Artix Entertainment invited Massively OP to sit down with CEO Adam “Artix” Bohn and Lead Writer Cysero to check out AdventureQuest 3D in action, and so we did. Foremost on my mind were two questions: Does the cross-platform gimmick truly work, and is this game actually fun?
How well do you think you could do at designing an MMORPG on your own? It’s got to be pretty easy, right? Slap some quests on some 3D assets and netcode from 2005 until someone calls it derivative and pay-to-win, then sell it off for millions of dollars. Perhaps it will prove to be exactly that easy in the upcoming MMORPG Tycoon 2, a game offering players a chance to build their own virtual worlds and then see how players respond.
It’s important to note that this is not an actual MMORPG, just a somewhat tongue-in-cheek poke at genre conventions as you build up your own game. Still, if you’ve followed the industry for a while, odds are good you’ll be able to at least crack a few smiles at the game. It’s up on Steam Greenlight right now, so if this seems like the sort of thing you’d be interested in, go toss your vote down for it.
Hands up if anyone here remembers Earthrise. The post-apocalyptic MMO had a disappointing run from 2011 to 2012, ending with its closing by Masthead Studios due to poor reviews and not living up to its expectations.
We’ve known for some time that the game was picked up for a possible reboot, although the timetable on when this would happen has been fuzzy. Happily, it appears that progress is being made as Earthrise: First Impact popped up on Steam Greenlight.
Earthrise is being handled by SilentFuture Games, a developer out of Germany. According to a notice posted today on Facebook, fans have a reason to hope for the game’s revival: “As some might have noticed, we got Earthrise a spot on Steam. We are actually working on many changes and additions which includes the server. This might cause some outtakes. We are sorry that we couldn’t write much news, but we are still working on it.”
What began as a cute RPG parody in flash back in 2002 will soon become a true cross-platform MMORPG. Artix Entertainment announced today that AdventureQuest 3D will be launching in October following an open beta test in July.
In a “MegaUpdate” last week, the team talked about all of the progress being made on the title, including the switch to Unity 5 and the preparations for an “imminent” expansion of the pre-beta test to Steam users. Core game features are firmly established, a new interface was added, and the team has been hard at work tweaking and improving combat and AI.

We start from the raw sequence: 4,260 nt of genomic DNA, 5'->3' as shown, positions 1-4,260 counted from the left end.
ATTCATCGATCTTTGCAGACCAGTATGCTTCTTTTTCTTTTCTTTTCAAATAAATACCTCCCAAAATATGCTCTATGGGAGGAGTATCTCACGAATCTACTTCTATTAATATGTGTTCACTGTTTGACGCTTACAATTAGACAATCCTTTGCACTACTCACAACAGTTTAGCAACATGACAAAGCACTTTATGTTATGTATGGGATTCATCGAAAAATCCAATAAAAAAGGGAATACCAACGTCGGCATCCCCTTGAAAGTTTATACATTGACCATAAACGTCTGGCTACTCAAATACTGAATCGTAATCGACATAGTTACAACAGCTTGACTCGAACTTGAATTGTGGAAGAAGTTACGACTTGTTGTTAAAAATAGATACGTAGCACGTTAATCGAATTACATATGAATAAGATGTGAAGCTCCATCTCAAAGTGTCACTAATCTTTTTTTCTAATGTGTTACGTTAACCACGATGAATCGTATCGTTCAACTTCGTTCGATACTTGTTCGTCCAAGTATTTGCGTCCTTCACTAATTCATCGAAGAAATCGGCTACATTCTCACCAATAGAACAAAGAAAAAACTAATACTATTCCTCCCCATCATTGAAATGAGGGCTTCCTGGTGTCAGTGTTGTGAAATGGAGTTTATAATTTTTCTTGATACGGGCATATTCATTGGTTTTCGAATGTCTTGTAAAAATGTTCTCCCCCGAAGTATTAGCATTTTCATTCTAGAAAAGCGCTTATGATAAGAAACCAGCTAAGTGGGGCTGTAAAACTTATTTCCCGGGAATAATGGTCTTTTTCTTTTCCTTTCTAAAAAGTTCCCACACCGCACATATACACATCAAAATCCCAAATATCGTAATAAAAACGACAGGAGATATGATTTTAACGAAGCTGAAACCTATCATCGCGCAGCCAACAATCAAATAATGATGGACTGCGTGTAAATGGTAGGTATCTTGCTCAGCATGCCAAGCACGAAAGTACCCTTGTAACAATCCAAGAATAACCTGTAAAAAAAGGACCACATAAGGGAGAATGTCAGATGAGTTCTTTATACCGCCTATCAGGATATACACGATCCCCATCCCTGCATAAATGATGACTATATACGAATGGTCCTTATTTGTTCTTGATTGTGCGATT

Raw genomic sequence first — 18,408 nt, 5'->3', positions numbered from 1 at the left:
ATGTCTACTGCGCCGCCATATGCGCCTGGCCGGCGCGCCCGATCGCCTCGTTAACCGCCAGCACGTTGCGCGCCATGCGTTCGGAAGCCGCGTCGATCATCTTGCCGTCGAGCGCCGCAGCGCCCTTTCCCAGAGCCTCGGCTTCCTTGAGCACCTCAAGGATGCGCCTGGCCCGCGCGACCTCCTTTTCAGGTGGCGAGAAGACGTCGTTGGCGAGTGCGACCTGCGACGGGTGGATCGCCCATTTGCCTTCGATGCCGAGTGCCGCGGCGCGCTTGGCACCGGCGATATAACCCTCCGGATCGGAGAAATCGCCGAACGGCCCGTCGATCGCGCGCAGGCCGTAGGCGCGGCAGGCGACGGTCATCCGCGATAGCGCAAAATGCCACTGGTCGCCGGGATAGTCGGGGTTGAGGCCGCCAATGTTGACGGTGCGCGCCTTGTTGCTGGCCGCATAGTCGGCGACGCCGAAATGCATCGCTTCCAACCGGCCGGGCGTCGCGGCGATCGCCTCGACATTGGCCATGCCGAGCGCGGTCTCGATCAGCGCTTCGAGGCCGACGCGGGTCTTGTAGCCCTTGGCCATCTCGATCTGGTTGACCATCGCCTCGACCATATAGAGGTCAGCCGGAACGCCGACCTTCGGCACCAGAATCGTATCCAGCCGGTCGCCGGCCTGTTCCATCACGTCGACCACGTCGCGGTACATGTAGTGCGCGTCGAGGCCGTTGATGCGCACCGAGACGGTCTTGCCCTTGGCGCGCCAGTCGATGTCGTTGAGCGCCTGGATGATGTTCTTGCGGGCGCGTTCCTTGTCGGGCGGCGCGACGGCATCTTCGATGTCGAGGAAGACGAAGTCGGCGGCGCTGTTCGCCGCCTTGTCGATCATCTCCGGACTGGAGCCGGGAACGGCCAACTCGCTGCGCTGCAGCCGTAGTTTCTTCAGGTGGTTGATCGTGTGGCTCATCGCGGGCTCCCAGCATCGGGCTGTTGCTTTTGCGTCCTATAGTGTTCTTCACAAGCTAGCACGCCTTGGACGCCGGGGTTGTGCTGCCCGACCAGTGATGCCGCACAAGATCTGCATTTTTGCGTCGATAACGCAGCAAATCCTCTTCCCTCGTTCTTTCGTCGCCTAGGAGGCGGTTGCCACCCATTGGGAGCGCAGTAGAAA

For reasons which remain shrouded in mystery, there are still very few games in which players take control of airships simply as a matter of course. LuckCatchers is one of those games. The Russian indie sandbox is up on Steam Greenlight right now for voting, with the obvious hope being that people will vote it into getting support and players will then enjoy flying about while informing all of their friends to do so as well.
What’s the game actually like? The game’s page describes it as a fully open-world sandbox complete with a player-focused economy and a variety of different open skill options for players. The video down below just shows a whole lot of flight and a large number of things designed to force flying things to crash. If you like either of those things, it may merit a look.
It’s been a very good week indeed for Divergence Online, as the upcoming sandbox MMO has shot into the top 10 list of Steam Greenlight titles.
Due to the support, the team is patching near-daily and has decided to ramp up its development timetable and start working on getting fighting into the game: “We’ve decided to basically go for broke and start burning what little reserves we had to get us the resources we need to do both things simultaneously: fix and improve existing stuff and create new stuff. What this means is that we’re going to begin developing combat right now and not wait for the IndieGoGo to complete.”
The Divergence team also announced that it will be hosting a livestream on Wednesday, October 14th, at 9:00 p.m. EST to field player questions about the project. It’s currently running an Indiegogo campaign to raise $15,000 for the game.
Looking forward to playing Voxelnauts? So are lots of people on Steam, it appears; as the game approaches the halfway point in its Kickstarter campaign, it’s successfully been greenlit. It’s good news for everyone hoping to nab the game via that popular service and a good sign of the title’s positive word of mouth thus far.
There are 17 days remaining in the crowdfunding campaign as of this writing, with the total goal a little under halfway. To reward backers and onlookers alike, the team has released a new video showing off the game’s teleportation, which you can check out just below.
Yesterday, we let you fine readers know that Tree of Savior had gone the way of all indie games (or at least many of them) by heading to on Steam Greenlight to see whether people would drop cash on it. Today – or more accurately, several hours later yesterday – the community said that it definitely would. So the game is already greenlit on the platform.
For the record, it took about 10 hours.
Obviously, this shows how excited the game’s English community is about getting to play. The developers promise further updates on the game’s development blog about what happens next, but it’s an indisputable victory for players with a hankering for the game.